James Newman is one of the sweetest, kindest writers in the small press. Better yet, he’s also one of the BEST writers around! He may not be the loudest in the room, or the most adept at spamming you on Facebook and Twitter, but he is undoubtedly the kind of writer we need to rally around—because he’s not blowing smoke up anyone’s ass, trying to impress you with stuff that doesn’t matter; James just writes, and he does it goddamn well.

And Holy Rollers deserves a shot. So please visit the Indiegogo page, check out the perks, and consider donating. There’s not much time left, but there is enough.

Please share this!

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Horrorfind Weekend

This coming Friday through Sunday, John, Sarah and I will be down in Gettysburg, PA, for this year’s Horrorfind convention. Shock Totem #3 authors Amanda C. Davis and S. Clayton Rhodes will be in attendance, as well as James Newman, who will also be reading from The Wicked Friday evening.

We had hoped to have a bigger presence this year, possibly seeing some of our authors on panels and the Horror Writers guest list. Unfortunately, despite for three months calling the number on the website, leaving voicemails, and e-mailing the people in charge of organizing the event, we were never able to make it happen.

I got one reply out of at least a dozen e-mails sent, and that came on August 20, seventeen days after I sent the e-mail it was in response to (and months after I first contacted them).

“Unfortunately, our author guest list & reading schedule has already been finalized and we are not taking any additional requests for readings at this year’s event.”

According to the website, there are ten authors on the guest list, eight of which are Samhain Publishing authors. With absolutely no disrespect meant to those authors or the publisher, I find that to be rather unprofessional. Of course, that should come as no surprise to anyone who reads Brian Keene’s blog.

If this sounds like complaining, it’s not. It’s disappointment. Not only were we ignored by the organizers, but our authors were as well, and I know that stings them more than it does me.

That said, I’m glad to see the fantastic Damien Walters Grintalis on the guest list. She’ll be selling pre-release copies of her debut novel, Ink. Yeah! And Ronald Malfi, who is quickly becoming my favorite small-press author, will be on hand, so I’m looking forward to meeting him if possible, and maybe picking up some of his work I don’t own. Nick Cato will be there. Mangos! David G. Blake and his lovely wife, Dawn, will hopefully be there. Plenty of other cool-cool cats will be on hand as well (I just can’t remember who at the moment).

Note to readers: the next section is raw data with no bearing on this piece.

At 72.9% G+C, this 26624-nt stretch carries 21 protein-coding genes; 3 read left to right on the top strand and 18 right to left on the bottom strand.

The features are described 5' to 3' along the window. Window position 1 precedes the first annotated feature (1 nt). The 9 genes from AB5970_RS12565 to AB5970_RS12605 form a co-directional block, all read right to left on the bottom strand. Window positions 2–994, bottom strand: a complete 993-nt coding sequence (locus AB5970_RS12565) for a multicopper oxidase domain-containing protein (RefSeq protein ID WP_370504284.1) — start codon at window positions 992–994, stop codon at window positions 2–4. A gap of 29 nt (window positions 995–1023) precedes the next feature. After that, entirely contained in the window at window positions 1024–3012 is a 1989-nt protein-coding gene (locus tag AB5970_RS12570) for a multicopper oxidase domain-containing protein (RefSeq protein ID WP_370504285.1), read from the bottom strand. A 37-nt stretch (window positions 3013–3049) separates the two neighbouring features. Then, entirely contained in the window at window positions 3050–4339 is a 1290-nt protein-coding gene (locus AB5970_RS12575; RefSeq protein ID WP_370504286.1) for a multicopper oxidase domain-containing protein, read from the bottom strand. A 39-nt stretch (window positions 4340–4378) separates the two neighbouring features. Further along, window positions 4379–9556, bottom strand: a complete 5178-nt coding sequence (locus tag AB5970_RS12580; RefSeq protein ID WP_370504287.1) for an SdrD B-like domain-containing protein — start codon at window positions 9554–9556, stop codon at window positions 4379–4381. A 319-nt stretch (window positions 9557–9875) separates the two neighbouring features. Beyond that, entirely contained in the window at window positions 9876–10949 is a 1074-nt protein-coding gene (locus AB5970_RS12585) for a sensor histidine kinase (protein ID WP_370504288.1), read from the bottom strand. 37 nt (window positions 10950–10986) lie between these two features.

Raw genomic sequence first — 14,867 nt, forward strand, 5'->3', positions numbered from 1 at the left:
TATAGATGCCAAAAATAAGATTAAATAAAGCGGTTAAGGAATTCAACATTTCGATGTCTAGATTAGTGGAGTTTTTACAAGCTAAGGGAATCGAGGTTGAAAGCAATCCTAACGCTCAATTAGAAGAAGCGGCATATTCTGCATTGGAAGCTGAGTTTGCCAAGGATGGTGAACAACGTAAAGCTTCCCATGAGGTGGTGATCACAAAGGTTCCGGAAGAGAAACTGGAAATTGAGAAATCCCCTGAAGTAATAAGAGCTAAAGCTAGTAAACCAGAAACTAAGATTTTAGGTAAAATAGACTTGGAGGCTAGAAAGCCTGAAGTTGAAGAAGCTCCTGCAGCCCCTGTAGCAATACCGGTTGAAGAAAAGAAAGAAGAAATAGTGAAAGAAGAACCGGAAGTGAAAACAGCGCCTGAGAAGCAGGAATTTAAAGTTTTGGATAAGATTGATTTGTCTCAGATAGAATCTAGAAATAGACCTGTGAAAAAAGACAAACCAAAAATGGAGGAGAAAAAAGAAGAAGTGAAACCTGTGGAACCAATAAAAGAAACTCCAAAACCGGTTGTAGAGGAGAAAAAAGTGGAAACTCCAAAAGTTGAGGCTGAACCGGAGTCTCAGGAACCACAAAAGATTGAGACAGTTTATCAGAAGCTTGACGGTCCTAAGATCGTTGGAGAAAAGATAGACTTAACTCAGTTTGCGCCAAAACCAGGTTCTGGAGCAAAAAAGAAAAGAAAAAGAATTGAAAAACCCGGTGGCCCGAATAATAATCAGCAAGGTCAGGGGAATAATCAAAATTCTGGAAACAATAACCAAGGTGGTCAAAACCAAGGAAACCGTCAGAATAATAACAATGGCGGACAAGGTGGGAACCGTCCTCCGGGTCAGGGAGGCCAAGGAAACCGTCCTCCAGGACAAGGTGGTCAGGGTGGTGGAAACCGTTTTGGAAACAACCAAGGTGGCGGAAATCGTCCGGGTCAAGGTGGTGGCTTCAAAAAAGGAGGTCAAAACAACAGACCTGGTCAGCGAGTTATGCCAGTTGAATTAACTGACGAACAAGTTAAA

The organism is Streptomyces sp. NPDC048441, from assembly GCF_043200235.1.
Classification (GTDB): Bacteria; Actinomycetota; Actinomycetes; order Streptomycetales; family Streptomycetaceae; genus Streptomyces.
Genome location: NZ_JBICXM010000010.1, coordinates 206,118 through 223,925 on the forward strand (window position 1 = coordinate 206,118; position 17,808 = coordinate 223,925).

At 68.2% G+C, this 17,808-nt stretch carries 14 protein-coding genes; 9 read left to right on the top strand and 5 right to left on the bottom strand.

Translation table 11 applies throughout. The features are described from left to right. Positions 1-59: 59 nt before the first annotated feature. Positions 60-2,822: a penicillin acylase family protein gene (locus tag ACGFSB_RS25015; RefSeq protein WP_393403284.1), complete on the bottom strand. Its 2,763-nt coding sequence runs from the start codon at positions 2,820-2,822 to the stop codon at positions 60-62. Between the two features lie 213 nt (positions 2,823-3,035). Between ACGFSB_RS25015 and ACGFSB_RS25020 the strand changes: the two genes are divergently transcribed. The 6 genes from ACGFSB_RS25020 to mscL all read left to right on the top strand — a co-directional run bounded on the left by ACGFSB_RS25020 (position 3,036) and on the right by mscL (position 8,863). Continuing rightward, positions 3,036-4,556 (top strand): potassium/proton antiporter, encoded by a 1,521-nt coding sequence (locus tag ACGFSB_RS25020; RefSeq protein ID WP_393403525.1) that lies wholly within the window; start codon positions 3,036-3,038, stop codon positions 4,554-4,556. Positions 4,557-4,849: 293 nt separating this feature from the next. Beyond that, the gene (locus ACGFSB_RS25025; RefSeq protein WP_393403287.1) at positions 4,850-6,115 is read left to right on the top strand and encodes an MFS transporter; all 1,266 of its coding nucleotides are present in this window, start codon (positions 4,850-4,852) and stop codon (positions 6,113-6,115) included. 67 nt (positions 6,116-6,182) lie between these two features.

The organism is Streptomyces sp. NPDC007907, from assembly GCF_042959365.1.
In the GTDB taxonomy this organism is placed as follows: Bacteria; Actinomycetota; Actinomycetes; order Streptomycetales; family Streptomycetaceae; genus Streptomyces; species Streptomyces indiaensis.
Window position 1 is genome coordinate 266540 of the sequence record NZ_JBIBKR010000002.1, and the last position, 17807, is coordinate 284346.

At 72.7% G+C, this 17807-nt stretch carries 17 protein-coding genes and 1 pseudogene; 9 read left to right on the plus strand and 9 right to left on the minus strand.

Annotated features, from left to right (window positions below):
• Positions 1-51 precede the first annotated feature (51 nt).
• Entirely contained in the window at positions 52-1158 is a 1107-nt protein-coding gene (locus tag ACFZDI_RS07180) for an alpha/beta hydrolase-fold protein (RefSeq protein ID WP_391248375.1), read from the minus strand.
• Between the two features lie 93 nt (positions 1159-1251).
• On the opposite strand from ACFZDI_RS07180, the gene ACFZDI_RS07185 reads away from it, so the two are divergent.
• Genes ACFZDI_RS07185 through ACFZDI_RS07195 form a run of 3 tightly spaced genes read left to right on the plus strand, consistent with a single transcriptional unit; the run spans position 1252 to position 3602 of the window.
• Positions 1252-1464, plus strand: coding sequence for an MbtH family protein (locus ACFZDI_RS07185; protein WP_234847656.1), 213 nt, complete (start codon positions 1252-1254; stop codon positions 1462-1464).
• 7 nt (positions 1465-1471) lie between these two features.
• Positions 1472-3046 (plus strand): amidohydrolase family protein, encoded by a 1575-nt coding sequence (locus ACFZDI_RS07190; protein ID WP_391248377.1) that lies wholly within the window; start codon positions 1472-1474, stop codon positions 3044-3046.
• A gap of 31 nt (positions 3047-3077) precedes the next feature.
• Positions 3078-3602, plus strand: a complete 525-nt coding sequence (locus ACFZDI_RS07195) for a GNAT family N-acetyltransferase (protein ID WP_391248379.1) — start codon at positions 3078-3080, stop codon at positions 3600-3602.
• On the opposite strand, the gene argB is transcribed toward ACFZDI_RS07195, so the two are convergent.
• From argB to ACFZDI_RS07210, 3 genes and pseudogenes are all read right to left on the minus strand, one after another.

And us! Yes, we will be present and available. And we will have limited copies of Shock Totem, The Wicked—which James will gladly sign—and a few other things our work is featured in. If you’d like to buy anything, let us know. Perhaps we’ll set up shop in the lobby or have a boot sale in the parking lot.

On Sunday we’re planning a pilgrimage up to York to visit the York Emporium, which according to John is the “coolest bookstore” he’s ever been to. Looking forward to it.

See you there?

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Brutal As Hell Reviews The Wicked

Getting a Google Alert that links a review of The Wicked on a site called Brutal As Hell is a scary thing. Not having heard of the site before, I was worried that it was some elitist website run by a bunch of literary snobs that just shred anything read by more than 3.75 people.

Luckily, Brutal As Hell is a site we should all be reading. Fantastic stuff over there! And I’m happy to say, the reviewer, Marc Patterson, gave The Wicked a great review. If you have a moment, give it a read, or at least bookmark the site.

“At 325 pages long The Wicked is a surprisingly quick read thanks to Newman’s immersive storytelling that propels you deep into the pages at a frenzied pace. Time will be lost quickly as you rabidly consume this horrifying tale.”

Have you picked up your copy yet?

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The Horror Booth Reviews The Wicked

A relatively new site–at least it appears that way–called The Horror Booth has reviewed The Wicked. We didn’t send them a copy, so it’s a nice surprise.

“Newman’s writing is very easy to devour in this book and I am curious to read some of his other stuff to see how it compares; he has certainly set the bar high with this one.”

Another great one! You can read it here.

Have you picked up your copy yet?